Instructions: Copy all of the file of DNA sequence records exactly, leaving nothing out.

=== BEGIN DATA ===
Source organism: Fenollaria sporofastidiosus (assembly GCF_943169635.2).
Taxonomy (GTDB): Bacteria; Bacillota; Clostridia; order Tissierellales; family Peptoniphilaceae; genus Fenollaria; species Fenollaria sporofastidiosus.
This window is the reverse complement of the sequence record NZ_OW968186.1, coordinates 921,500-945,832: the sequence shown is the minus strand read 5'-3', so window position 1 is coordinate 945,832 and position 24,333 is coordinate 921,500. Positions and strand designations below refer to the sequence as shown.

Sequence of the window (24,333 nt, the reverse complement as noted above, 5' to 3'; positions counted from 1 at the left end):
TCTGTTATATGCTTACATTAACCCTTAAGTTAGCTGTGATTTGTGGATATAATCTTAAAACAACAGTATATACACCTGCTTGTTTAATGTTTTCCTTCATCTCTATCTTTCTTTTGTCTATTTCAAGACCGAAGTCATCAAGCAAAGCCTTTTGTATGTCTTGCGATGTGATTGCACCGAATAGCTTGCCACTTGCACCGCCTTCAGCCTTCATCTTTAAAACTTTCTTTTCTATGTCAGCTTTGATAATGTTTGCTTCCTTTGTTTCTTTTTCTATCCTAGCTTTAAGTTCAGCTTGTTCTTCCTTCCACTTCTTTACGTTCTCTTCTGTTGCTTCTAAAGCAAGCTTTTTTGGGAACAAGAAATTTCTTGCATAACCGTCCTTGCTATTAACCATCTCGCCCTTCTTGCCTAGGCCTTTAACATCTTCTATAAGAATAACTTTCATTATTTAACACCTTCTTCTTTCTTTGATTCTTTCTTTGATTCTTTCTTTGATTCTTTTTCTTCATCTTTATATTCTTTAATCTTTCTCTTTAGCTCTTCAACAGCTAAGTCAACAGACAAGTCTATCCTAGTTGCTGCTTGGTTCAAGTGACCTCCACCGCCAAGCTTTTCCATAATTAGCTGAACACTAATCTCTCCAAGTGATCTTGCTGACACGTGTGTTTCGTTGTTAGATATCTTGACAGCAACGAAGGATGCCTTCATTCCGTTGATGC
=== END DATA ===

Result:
Source organism: Fenollaria sporofastidiosus (assembly GCF_943169635.2).
Taxonomy (GTDB): Bacteria; Bacillota; Clostridia; order Tissierellales; family Peptoniphilaceae; genus Fenollaria; species Fenollaria sporofastidiosus.
This window is the reverse complement of the sequence record NZ_OW968186.1, coordinates 921,500-945,832: the sequence shown is the minus strand read 5'-3', so window position 1 is coordinate 945,832 and position 24,333 is coordinate 921,500. Positions and strand designations below refer to the sequence as shown.

Sequence of the window (24,333 nt, the reverse complement as noted above, 5' to 3'; positions counted from 1 at the left end):
TCTGTTATATGCTTACATTAACCCTTAAGTTAGCTGTGATTTGTGGATATAATCTTAAAACAACAGTATATACACCTGCTTGTTTAATGTTTTCCTTCATCTCTATCTTTCTTTTGTCTATTTCAAGACCGAAGTCATCAAGCAAAGCCTTTTGTATGTCTTGCGATGTGATTGCACCGAATAGCTTGCCACTTGCACCGCCTTCAGCCTTCATCTTTAAAACTTTCTTTTCTATGTCAGCTTTGATAATGTTTGCTTCCTTTGTTTCTTTTTCTATCCTAGCTTTAAGTTCAGCTTGTTCTTCCTTCCACTTCTTTACGTTCTCTTCTGTTGCTTCTAAAGCAAGCTTTTTTGGGAACAAGAAATTTCTTGCATAACCGTCCTTGCTATTAACCATCTCGCCCTTCTTGCCTAGGCCTTTAACATCTTCTATAAGAATAACTTTCATTATTTAACACCTTCTTCTTTCTTTGATTCTTTCTTTGATTCTTTCTTTGATTCTTTTTCTTCATCTTTATATTCTTTAATCTTTCTCTTTAGCTCTTCAACAGCTAAGTCAACAGACAAGTCTATCCTAGTTGCTGCTTGGTTCAAGTGACCTCCACCGCCAAGCTTTTCCATAATTAGCTGAACACTAATCTCTCCAAGTGATCTTGCTGACACGTGTGTTTCGTTGTTAGATATCTTGACAGCAACGAAGGATGCCTTCATTCCGTTGATGC